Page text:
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Roman Recipes
Pullum Frontonianum
(Browned Chicken Frontinian)

By Apicius VI, VIII, 246

Pullum Frontonianum (Browned Chicken Frontinian)

Pullum Frontonianum which translates to "Chicken a la Fronto", so named for a Roman author of a lost treatise on agriculture. The ancient Romans cooked very much like Italian cooks do today or to be more precise, like Sicilian cooks. If you can imagine a contemporary Italian meal without tomatoes, eggplants, peppers, corn polenta or pasta. Sound bleak? It wasn’t. The ancients had a myriad of other ingedients to use — and they did!

One other thing, the Romans would not have served the chicken whole, like we do today, more like it would be chopped or broken into pieces. The Romans didn't use/have forks...

Original recipe: pullum praedura, condies liquamine, oleo mixto, cui mittis fasciculum anethi, porri, satureiae et coriandri uiridis, et coques. ubi coctus fuerit, leuabis eum, in lance defrito perungues, piper aspargis et inferes.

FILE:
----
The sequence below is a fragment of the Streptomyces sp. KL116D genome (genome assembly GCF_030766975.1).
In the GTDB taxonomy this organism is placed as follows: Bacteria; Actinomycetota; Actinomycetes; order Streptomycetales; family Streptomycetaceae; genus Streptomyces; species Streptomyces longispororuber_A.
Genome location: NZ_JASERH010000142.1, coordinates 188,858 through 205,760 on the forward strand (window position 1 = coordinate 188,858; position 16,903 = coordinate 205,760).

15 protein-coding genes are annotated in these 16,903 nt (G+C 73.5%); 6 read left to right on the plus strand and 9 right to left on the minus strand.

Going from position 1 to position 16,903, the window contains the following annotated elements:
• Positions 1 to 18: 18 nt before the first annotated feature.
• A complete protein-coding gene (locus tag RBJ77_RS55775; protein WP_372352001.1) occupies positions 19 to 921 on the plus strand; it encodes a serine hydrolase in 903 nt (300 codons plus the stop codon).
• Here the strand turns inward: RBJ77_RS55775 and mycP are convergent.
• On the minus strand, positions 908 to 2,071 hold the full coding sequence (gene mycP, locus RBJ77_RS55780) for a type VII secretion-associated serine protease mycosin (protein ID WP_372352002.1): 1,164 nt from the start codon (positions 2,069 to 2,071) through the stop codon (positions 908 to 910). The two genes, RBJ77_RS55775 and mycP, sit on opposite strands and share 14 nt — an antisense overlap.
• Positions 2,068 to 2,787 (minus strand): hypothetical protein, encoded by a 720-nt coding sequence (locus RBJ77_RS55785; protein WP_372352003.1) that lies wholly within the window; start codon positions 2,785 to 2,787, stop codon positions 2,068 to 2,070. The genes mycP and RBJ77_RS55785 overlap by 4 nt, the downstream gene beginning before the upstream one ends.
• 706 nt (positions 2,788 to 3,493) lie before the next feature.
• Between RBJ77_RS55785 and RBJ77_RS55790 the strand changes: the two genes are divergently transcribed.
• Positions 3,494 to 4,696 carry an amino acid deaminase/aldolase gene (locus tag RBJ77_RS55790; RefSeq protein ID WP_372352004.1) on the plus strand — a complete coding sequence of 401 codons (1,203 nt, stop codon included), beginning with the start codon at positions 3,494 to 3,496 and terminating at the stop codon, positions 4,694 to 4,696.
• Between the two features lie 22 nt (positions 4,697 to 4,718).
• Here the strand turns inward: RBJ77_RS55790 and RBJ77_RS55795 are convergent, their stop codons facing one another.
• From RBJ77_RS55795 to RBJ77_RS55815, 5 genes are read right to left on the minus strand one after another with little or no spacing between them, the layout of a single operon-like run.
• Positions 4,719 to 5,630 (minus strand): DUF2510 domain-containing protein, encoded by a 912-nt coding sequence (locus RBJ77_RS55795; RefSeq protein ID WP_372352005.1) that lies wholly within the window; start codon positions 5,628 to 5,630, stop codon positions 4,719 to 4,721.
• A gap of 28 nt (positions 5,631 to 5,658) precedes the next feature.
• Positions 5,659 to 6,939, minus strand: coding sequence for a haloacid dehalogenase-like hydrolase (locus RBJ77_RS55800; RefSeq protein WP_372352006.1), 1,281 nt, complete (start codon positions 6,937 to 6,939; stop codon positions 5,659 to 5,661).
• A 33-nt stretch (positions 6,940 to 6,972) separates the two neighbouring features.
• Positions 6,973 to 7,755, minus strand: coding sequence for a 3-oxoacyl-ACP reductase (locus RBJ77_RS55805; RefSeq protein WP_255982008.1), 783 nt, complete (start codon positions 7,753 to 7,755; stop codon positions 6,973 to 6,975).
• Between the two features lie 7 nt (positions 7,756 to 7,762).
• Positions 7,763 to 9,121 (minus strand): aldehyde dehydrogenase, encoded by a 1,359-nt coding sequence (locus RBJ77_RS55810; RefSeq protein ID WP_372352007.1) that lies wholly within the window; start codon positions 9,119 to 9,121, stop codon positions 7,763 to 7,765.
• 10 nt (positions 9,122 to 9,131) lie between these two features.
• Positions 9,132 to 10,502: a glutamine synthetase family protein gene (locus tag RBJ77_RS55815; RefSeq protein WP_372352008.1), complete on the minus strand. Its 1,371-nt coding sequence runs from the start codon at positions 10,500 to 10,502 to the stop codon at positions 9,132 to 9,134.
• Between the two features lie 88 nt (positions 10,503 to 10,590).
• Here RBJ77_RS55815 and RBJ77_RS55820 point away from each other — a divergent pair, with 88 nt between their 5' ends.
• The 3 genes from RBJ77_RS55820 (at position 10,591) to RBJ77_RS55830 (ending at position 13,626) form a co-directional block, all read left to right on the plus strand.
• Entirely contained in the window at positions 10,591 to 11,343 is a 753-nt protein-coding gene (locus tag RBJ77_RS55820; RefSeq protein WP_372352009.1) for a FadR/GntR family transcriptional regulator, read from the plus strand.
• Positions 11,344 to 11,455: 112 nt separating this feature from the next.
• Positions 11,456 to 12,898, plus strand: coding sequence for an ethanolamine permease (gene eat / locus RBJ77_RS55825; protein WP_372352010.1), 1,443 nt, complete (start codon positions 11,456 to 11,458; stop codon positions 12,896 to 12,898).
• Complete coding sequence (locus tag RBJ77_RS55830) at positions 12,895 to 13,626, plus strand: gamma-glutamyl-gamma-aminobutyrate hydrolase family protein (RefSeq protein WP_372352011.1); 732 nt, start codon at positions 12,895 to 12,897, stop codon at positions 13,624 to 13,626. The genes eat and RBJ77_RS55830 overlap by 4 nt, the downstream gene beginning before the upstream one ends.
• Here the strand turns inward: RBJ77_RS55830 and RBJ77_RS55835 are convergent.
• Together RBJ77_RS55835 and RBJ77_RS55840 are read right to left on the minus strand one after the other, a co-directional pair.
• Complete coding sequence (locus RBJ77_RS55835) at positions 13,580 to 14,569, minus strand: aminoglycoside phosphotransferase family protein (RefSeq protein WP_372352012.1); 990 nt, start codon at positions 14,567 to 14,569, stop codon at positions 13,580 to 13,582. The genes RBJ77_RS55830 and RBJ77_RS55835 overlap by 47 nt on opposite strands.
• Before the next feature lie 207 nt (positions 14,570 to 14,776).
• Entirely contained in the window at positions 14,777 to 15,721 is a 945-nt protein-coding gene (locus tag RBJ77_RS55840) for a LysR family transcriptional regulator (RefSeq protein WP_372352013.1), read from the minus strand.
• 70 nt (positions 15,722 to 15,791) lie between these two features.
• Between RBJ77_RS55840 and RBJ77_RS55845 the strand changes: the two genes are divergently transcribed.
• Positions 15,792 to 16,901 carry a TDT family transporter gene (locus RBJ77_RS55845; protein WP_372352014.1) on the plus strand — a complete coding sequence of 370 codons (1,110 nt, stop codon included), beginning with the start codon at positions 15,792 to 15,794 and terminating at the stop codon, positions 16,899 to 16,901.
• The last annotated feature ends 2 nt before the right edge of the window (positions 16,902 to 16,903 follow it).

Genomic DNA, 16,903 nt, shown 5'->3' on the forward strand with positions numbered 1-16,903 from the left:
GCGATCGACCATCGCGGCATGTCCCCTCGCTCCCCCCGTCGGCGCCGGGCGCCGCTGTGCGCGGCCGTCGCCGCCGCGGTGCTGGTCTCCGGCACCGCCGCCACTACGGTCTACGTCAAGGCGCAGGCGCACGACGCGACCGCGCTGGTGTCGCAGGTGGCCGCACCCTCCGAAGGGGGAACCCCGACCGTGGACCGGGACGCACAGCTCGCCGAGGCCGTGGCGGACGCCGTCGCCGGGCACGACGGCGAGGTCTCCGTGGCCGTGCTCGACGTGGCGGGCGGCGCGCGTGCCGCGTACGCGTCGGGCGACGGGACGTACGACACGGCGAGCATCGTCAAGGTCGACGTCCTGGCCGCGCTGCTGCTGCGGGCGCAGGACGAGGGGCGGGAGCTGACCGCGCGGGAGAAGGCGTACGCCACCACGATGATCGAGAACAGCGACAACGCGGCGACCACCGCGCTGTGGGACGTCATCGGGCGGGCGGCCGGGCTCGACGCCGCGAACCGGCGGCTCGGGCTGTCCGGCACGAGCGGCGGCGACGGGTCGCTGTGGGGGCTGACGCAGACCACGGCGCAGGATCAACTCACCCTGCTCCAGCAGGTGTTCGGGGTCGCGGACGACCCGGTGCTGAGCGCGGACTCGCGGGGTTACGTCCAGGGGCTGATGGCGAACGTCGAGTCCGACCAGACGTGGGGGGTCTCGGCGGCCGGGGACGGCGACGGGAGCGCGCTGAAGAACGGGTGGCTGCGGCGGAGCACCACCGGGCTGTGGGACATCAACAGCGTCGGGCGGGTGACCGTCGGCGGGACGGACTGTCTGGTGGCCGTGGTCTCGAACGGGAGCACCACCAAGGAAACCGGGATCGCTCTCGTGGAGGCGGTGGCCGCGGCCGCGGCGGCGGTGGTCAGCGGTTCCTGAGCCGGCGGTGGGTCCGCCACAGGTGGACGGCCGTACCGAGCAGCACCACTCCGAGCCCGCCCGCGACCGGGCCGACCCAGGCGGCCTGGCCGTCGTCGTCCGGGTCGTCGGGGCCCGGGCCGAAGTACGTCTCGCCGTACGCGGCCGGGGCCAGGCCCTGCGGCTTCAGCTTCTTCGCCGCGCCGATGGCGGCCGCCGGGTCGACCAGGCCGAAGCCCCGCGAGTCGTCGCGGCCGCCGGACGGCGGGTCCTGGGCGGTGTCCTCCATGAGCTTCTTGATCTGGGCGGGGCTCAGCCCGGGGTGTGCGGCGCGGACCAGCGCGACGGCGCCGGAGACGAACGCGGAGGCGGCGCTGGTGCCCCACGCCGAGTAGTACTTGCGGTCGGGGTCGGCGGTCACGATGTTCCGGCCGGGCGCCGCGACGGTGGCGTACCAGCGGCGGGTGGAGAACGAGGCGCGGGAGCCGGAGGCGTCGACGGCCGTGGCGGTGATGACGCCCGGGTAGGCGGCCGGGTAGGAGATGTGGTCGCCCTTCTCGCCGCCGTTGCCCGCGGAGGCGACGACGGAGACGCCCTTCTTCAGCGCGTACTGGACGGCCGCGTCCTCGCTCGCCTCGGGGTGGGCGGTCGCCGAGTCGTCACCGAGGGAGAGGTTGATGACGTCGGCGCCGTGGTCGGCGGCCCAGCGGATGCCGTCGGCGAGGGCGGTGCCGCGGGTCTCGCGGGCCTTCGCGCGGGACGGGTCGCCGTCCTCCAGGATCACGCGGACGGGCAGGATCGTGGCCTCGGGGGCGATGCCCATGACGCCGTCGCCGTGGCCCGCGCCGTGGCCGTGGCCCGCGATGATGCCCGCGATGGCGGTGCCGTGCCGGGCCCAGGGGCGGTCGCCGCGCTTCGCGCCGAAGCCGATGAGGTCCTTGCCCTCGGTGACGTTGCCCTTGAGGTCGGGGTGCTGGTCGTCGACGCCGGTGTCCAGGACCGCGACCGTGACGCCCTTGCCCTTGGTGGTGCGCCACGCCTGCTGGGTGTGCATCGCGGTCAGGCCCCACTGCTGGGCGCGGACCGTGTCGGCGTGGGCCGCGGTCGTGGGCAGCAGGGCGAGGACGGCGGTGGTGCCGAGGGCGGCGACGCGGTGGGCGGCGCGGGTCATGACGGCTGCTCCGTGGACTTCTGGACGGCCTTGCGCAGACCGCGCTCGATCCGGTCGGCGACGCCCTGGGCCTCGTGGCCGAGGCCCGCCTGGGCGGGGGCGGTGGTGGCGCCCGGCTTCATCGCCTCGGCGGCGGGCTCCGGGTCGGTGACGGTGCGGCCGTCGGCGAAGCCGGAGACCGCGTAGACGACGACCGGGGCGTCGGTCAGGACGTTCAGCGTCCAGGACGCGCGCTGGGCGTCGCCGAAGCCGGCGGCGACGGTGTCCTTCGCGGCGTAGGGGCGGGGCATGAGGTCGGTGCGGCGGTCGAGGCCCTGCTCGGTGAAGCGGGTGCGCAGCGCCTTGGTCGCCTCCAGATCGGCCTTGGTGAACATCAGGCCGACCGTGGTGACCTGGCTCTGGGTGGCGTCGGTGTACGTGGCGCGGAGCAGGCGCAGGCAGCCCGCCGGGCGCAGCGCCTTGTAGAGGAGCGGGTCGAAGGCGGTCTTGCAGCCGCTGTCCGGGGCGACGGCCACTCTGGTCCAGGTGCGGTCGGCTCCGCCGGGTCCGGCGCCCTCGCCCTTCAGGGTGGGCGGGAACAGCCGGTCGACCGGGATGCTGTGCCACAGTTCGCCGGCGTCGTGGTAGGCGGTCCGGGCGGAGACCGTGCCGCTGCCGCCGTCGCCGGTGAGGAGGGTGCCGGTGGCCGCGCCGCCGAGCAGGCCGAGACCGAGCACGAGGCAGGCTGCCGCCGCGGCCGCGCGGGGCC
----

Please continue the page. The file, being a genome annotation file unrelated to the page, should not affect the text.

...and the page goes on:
Translation: A half-cooked chicken marinaded in a pickle of broth, mixed with oil, to which is added a bunch of dill, leeks, satury and green coriander. Finish it in this broth. When done, take the chicken out, dress it nicely on a dish, pour over the sauce, colored with reduced must, sprinkle with pepper and serve.


  • 1 chicken, cut into parts
  • Olive oil or butter

To make the sauce

  • Pinch of aniseed
  • Coriander
  • Olive oil
  • Chicken stock
  • Chives
  • White wine
  • Ground pepper
Browned Chicken Frontinian
Browned Chicken Frontinian
(The finished product)


  • Brush chicken with olive oil or butter.
  • Roast for 30 minutes in a very hot oven to brown the meat.
  • When done continue cooking the bird in the sauce until done.

To make the sauce

  • Grind aniseed and coriander in a bowl.
  • Mix with olive oil, stock and chives.
  • Put in a cooking pot with the browned chicken parts, and cook till done, basting from time to time.
  • (If you wish, add white wine to the mixture at this point
  • Serve the chicken in the sauce with a sprinkling of pepper.
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